Tuesday, October 16, 2018

Views from a Troubled Mind 
Scene #10


The Pumpkin Patch/Petting Zoo
in Happier Days



The storm front that brought the San Gabriel Valley three days of thunder, lightning, and torrential rains is still trying to push in a new front from the Pacific Ocean on the west coast, but the Santa Ana Winds (aka The Devil Winds) that are blowing in from the desert from the east are clashing with the cooler winds from the sea and creating a monstrous wind storm between the desert and ocean gusts. 

At about 5:30 a.m., October 15th, 2018, this battle between the two wind fronts pounding on the house, ripping down the awnings, tearing up the roof tiles, and tossing the half-full recycle bin and the full trash container and scattering plastic bottles, plastic bags, and aluminum cans across the driveway, into the front yard, and unto the street in front of our house


Wind uproots a tree,
splitting the sidewalk apart.


When I finally got up (yes, I did manage to sleep through much of the noise), I expected to find more damage to the house, the neighborhood, and the community. Mostly, however, there was a hell-load of trash, leaves, broken branches, and general debris covering the streets and lawns of every home and avenue. As I walked by the neighbor, who also is a gardener, he told me in Spanish that this mess meant lots of work for him. He was like a kid in a candy store sitting on his tool truck sizing up the piles of leaves that needed to be blown and the number of branches that needed to be bundled. I laughed, but he laughed louder.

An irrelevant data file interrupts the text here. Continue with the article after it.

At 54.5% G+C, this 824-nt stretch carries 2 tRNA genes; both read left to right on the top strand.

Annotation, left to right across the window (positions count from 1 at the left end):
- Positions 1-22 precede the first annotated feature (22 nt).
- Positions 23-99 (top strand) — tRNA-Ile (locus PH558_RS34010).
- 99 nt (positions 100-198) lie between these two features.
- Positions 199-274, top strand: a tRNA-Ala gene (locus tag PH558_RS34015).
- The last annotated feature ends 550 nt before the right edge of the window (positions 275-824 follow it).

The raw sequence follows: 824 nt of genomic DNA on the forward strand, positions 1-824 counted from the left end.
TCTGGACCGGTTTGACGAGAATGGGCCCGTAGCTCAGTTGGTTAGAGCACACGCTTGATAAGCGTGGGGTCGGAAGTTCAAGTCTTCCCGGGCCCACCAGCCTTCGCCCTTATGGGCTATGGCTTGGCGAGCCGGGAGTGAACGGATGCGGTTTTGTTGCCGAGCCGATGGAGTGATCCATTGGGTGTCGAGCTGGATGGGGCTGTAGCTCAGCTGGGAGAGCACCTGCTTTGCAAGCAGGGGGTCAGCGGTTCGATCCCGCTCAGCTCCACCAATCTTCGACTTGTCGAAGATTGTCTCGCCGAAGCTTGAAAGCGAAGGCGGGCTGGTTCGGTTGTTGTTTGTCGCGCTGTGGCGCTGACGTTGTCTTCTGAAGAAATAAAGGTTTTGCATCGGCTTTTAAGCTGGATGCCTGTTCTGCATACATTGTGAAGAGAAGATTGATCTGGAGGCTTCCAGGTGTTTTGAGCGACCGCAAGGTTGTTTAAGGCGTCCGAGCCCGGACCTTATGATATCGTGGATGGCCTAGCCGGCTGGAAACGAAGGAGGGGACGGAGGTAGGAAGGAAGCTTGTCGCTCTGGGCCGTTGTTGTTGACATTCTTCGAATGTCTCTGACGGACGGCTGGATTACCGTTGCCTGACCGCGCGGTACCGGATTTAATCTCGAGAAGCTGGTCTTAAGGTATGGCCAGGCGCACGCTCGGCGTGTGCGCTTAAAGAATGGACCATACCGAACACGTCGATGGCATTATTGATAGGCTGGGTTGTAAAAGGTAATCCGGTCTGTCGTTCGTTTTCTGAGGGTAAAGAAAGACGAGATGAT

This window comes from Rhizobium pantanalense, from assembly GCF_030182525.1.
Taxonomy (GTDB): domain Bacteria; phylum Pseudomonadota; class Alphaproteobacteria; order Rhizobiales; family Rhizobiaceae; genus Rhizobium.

The bus-stop was shut down going east because the sidewalk was folded in half. Meaning: half of the sidewalk was lying in the street, preventing the bus from being able to stop there, and the other half was sticking straight up, blocking pedestrians from using the sidewalk. I crossed the street to catch the other bus (both buses end up at the Target department store).


The skeletal structure of the tents
is first to be rebuilt.


Then I saw something that shocked me. The Pumpkin Patch/Petting Zoo was destroyed. The fences were yanked up and away by the winds, the circus tents were ripped apart (pieces of red and white tent strips were everywhere), and most incredibly, the Zoo animals were dead. No one bothered to cover them up. The workers were more concerned with rebuilding the framework to lay the new tents over. Police were there, helping the workers to move the heavy tent poles, city workers were there, shoveling the broken pumpkins, but no one was there for the animals. 

I wasn't just thinking of the unhealthy state of these dead animals. No, this was a major street where children walk home from school. But no one seemed concerned. 

As I stood there watching the men work, while I waited for my bus, I heard what it was that concerned the workers. No, not getting the tent up as quickly as possible, not replacing the broken pumpkins with new ones, and not replacing the dead petting animals. 

What concerned them was why they were rebuilding the damn Pumpkin Patch. They're coming back, they kept saying. And the supervisor said that the winds had died down. Fuck the winds. They're coming back. Look at the animals. The wind didn't kill them. That's why we can't move them. The cops want to examine them. 


The new sign is put up two days